In all villages, it is common that those who in their youth aspired to ascend this mountain over time find themselves spending the rest of their life engaging in the comfortable provision of services to other villagers and in the general discussion of mountain lore that is so perennially popular. Naturally enough, one who spends a great deal of time in the villages will on occasion see the mountain itself and that coupled with an incessant preoccupation with mountain discussion will lead them to producing books themselves, which often are merely compilations, commentaries and summaries of other books. In fact it is a rare village that does not now have both large libraries of such literature and stores which do an excellent trade in selling these books of this type along with supplies for expeditions, postcards of the mountain, t-shirts and small statues of past mountain climbers, music that makes one think of mountains, and so forth.

Indeed, life in the mountain villages has become so refined and accommodations improved so much from earlier days and it is now possible for the tourist to visit these villages on a frequent basis and without actually seeing the mountain itself, which appears to have become even more distantly embedded in clouds, return refreshed to the flatlands with certain souvenirs that evoke a fine mountain feeling and at some later point write a short, popular book on the subject.

Strangely enough, those who have actually encountered the mountain are the most reticent to talk about it. It is sometimes possible with the aid of wine or bourbon to pry out from them certain details, but for the most part they keep to themselves what they have discovered. Thus it is, that the most prized genre of guide books are those that purport to reveal just those mysteries that have never been written down or widely discussed. Most of these books are of course quite worthless but occasionally there will be a fragment of dialogue or a piece of description that proves useful.

Such fragments tend to suggest that the mountain may be altogether different than has been imagined, and perhaps that is why those who have encountered the mountain first hand find themselves at a loss to describe their experience. Reports of these experiences have given rise to a school of opinion that asserts that the mountain, while real exists only in the climber’s mind, and that everything, including the villages is simply a mirror image of one of the mountain’s innumerable faces. Precisely because everything other than the mountain is simply a mirror, so many different reflections have arisen.

This school further believes that because of its invisibility that it is impossible to ascend the mountain directly, but that by a careful and informed study of the mirrors it is possible to ascend the mountain indirectly on the steps of the images that the mountain has itself generated. This staircase of reflections is said to be the most difficult of all possible ascents because of the fragility of the images. Here, there are no books or guides, because books and guides are themselves simply images. And yet others say that ascending the staircase of reflections is the easiest of paths since the mirrors are everywhere and ascent can be initiated at any moment and any place.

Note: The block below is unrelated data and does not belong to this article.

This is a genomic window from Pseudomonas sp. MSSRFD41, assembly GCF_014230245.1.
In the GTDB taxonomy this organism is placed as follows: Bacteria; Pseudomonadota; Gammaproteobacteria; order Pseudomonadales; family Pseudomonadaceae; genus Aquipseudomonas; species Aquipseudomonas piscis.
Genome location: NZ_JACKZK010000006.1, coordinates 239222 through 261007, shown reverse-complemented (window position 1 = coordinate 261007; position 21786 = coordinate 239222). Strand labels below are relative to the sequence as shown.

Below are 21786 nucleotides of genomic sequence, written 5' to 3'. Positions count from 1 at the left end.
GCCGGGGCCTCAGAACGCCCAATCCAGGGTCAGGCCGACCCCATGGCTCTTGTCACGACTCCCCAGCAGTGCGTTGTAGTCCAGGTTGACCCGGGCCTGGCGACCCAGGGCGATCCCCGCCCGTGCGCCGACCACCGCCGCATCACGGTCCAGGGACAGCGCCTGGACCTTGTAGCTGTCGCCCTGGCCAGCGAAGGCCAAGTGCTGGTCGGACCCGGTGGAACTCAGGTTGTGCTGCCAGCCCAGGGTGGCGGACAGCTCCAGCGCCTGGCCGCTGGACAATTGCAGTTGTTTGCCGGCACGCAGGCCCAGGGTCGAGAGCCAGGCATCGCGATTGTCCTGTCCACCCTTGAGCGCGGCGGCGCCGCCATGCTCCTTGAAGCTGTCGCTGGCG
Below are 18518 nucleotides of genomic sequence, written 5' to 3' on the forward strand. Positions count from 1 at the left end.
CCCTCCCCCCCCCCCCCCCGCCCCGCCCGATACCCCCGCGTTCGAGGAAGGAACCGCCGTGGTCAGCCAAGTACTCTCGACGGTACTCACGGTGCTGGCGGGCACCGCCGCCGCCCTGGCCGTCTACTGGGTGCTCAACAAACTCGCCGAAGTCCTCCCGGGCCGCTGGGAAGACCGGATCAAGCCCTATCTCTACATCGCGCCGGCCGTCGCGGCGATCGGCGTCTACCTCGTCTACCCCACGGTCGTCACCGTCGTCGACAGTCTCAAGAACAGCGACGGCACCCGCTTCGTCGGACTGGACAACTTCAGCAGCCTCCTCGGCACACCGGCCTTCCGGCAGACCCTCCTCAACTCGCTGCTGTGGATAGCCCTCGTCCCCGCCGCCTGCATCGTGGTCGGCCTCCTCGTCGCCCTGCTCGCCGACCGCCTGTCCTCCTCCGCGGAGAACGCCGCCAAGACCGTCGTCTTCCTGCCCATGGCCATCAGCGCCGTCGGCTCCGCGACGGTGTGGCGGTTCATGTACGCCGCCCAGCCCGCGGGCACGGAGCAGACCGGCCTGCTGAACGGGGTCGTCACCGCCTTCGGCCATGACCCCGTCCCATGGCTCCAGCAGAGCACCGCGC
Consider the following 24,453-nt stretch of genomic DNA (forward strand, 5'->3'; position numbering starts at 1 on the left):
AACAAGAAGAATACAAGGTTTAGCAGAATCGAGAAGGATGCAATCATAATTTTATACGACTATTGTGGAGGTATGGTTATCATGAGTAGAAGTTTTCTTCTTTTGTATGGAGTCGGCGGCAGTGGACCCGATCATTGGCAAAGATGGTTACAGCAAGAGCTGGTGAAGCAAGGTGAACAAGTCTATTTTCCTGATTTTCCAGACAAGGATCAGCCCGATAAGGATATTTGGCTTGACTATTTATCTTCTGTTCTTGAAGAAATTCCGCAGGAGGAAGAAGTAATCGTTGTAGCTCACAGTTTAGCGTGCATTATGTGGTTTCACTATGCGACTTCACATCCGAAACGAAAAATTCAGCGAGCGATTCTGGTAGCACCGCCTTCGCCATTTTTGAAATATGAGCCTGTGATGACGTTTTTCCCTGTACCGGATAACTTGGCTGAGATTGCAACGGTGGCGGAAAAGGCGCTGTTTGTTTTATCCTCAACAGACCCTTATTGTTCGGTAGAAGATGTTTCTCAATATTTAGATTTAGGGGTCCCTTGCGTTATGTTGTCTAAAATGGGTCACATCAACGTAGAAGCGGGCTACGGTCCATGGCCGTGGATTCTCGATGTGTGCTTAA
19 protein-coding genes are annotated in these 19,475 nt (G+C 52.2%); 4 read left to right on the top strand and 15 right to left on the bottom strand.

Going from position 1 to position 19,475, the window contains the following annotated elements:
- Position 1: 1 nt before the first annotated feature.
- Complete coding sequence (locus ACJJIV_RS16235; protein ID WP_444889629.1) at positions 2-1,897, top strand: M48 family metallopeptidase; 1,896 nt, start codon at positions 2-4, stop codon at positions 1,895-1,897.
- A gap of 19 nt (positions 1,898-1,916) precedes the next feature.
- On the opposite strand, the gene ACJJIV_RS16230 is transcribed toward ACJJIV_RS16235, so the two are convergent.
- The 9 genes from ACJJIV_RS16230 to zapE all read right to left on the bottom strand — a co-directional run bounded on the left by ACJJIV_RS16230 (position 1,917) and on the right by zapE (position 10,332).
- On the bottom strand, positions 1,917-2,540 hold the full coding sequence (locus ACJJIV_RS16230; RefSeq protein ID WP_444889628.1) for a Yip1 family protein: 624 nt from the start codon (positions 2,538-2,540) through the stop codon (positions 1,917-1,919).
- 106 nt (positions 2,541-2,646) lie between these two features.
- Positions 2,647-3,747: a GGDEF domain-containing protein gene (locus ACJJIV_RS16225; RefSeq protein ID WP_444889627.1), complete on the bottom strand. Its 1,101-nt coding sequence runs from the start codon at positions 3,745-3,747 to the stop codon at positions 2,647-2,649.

These opinions of course have had little impact on the villages themselves. At this point the economic life of the villages has become so intertwined with the promotion of various tangible representations and vividly rendered descriptions that suggestions of the mountain being invisible or only indirectly apprehended are almost incomprehensible. Also since villages pride themselves on their long lineages and the reliability of their approach schools that lack such credentials are held in little regard.

This is particularly true of those who believe the mountain is invisible and omnipresent, as they, having little inclination to create a replica of something that is in plain view have dispersed themselves over existing villages such that it is difficult to even discover who they are. This lack of visibility of course is precisely what members of this school desire since it permits them to explore the various facets of the mountain reflected in appearance without drawing attention to themselves.

I sat the book on the table next to me and poured myself another glass of Port. Just then something occurred to me, and I reached for the current edition of Jason Plutarch’s Lives of Eminent Stranger Creek Residents. I was right – Old Trolmong has been dead for ten years. I shook my head. Then I reached for a notebook and tried to remember what he had said.

 

1 Comment

  1. Normal Thompson said,

    Dear Ed Mathisson,

    Reading your account reminded me of what Dôgen said in Mountains and Waters Sutra.

    Because green mountains walk, they are permanent. Although they walk more swiftly than the wind, someone in the mountains does not realize or understand it. ‘In the mountains’ means the blossoming of the entire world. People outside the mountains do not realize or understand the mountains walking. Those without eyes to see mountains cannot realize, understand, see, or hear this as it is.

    White mountain, like the green mountains, is a walking mountain, I think. As Dogen writes later, “a mountain always practices in every place.”

    In Appreciation,

    – N. Thompson